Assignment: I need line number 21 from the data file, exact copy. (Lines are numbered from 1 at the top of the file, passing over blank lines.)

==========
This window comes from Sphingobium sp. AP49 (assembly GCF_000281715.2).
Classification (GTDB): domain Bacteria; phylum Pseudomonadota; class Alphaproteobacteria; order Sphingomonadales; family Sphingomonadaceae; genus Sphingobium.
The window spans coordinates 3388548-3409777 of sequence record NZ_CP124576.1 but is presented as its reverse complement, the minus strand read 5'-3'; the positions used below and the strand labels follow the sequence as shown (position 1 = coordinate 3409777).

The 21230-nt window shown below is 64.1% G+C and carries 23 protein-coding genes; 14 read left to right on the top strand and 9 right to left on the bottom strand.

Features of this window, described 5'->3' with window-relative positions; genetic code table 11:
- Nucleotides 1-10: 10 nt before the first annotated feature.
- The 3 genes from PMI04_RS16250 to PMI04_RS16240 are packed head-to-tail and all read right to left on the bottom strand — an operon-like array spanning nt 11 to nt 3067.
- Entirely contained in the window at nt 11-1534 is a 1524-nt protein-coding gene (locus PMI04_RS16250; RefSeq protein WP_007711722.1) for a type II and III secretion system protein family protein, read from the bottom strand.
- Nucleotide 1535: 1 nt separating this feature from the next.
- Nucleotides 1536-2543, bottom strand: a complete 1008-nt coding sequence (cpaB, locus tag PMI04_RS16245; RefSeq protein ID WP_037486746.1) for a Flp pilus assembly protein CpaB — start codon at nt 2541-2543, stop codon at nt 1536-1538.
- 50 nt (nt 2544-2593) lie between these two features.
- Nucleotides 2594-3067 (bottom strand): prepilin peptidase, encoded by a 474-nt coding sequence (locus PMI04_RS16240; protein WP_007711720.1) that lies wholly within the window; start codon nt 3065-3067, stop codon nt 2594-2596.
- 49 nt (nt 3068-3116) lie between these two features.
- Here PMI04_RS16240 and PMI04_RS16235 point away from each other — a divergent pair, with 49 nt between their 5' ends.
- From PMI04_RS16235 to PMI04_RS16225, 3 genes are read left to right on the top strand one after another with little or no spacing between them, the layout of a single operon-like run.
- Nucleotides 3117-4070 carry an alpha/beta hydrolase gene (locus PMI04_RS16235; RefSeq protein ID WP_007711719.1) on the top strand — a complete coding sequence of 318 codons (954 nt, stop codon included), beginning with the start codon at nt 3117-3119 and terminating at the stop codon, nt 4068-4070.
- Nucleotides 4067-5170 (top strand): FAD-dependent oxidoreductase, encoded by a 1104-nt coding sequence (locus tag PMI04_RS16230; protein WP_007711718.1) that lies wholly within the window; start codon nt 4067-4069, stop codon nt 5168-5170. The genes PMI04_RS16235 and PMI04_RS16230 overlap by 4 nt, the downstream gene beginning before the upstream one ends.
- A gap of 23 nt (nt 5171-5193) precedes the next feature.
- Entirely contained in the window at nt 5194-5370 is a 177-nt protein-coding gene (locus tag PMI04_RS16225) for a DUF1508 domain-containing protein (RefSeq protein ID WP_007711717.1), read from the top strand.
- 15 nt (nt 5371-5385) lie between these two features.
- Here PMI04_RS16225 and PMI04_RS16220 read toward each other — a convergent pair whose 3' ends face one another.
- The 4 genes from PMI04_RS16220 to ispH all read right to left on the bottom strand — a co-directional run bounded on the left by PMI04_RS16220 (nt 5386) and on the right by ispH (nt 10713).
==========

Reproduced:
- Here PMI04_RS16225 and PMI04_RS16220 read toward each other — a convergent pair whose 3' ends face one another.